Report: Goldman Sachs hit by theft of secret trading codes

This article was originally on a blog post platform and may be missing photos, graphics or links. See About archive blog posts.

Matthew Goldstein at Reuters has broken a story about a major brokerage security breach that he believes involves Goldman Sachs’ vaunted trading operation.

From Goldstein:

While most in the US were celebrating the 4th of July, a Russian immigrant living in New Jersey was being held on federal charges of stealing top-secret computer trading codes from a major New York-based financial institution -- that sources say is none other than Goldman Sachs. The allegations, if true, are big news because the codes the accused man, Sergey Aleynikov, tried to steal is the secret code to unlocking Goldman’s automated stocks and commodities trading businesses. Federal authorities allege the computer codes and related-trading files that Aleynikov uploaded to a German-based website help this major “financial institution” generate millions of dollars in profits each year. The platform is one of the things that apparently gives Goldman a leg-up over the competition when it comes to rapid-fire trading of stocks and commodities. Federal authorities say the platform quickly processes rapid developments in the markets and uses top secret mathematical formulas to allow the firm to make highly profitable automated trades.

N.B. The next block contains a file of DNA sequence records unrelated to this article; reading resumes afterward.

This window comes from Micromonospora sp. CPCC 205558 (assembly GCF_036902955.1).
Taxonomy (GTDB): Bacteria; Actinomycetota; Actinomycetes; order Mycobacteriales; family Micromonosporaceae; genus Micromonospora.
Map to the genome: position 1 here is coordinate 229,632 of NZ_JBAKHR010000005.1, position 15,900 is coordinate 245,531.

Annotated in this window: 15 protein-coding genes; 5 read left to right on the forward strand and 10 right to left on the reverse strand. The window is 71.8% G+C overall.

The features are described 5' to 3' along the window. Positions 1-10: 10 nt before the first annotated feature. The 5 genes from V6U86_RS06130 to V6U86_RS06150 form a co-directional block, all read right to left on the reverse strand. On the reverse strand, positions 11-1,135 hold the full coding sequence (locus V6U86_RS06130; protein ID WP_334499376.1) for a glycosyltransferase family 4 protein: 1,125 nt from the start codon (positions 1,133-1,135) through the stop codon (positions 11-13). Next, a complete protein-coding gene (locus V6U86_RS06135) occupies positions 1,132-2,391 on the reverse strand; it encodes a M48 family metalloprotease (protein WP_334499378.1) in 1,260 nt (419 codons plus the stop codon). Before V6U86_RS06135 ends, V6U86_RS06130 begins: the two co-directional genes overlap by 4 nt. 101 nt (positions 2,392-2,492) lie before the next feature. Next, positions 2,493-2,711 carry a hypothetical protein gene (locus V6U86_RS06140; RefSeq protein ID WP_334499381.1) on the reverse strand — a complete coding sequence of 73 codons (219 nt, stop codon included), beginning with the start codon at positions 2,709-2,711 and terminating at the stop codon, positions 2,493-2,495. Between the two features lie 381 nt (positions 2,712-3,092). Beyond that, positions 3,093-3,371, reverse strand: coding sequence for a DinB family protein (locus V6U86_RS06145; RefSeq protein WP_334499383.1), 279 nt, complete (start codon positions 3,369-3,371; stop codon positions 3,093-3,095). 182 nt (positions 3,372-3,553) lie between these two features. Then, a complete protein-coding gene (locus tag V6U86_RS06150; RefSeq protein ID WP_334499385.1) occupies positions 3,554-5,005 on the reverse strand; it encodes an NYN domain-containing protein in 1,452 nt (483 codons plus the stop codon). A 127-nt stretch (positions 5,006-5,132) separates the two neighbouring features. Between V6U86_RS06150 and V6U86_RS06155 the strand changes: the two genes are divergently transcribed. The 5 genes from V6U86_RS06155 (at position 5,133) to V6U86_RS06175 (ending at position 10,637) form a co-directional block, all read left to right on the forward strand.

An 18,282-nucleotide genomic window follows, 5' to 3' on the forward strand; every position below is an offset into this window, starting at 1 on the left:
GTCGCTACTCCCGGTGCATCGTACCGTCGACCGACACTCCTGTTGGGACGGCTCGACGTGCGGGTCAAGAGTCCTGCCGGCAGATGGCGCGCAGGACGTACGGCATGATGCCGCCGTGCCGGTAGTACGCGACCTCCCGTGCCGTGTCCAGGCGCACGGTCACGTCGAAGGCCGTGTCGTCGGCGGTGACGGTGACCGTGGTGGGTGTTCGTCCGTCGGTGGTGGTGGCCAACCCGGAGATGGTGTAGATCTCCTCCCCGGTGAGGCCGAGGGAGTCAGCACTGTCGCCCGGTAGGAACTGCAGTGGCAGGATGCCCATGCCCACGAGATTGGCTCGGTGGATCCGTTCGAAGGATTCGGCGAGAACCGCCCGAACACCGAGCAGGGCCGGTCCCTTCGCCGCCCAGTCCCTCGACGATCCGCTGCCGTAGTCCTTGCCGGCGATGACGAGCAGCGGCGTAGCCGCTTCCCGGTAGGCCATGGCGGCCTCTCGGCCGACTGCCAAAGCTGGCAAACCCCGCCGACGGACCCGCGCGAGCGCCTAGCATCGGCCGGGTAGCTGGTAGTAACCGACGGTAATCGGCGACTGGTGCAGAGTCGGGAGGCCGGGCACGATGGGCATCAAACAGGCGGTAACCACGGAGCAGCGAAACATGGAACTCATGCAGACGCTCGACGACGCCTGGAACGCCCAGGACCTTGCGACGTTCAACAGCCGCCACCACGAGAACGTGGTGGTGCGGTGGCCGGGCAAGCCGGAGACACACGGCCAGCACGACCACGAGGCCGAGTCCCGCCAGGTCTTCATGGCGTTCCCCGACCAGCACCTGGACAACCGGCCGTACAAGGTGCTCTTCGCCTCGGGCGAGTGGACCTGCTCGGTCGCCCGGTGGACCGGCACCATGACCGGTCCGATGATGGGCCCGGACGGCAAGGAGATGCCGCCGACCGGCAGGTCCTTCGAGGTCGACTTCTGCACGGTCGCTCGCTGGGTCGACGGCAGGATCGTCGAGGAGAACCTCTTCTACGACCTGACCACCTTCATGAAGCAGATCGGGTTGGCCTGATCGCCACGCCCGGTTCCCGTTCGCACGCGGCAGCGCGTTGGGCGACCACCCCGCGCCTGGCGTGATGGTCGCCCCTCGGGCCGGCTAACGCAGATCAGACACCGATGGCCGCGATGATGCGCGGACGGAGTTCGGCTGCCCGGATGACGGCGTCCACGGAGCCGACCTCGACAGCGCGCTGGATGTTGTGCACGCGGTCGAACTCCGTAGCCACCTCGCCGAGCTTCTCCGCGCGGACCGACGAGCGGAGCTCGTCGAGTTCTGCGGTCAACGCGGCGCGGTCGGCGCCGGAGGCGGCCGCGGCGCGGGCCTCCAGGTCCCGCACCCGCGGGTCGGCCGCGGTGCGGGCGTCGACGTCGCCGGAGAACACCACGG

Goldstein has plenty of other details, although he says Goldman wouldn’t comment on the case.

Meanwhile, Tyler Durden at the Zero Hedge blog connects the dots between the security breach, some missing information in the New York Stock Exchange’s latest weekly report on computer-program trading, and ‘the even weirder than usual market action over the past 2-3 weeks.’ Read Durden here.


-- Tom Petruno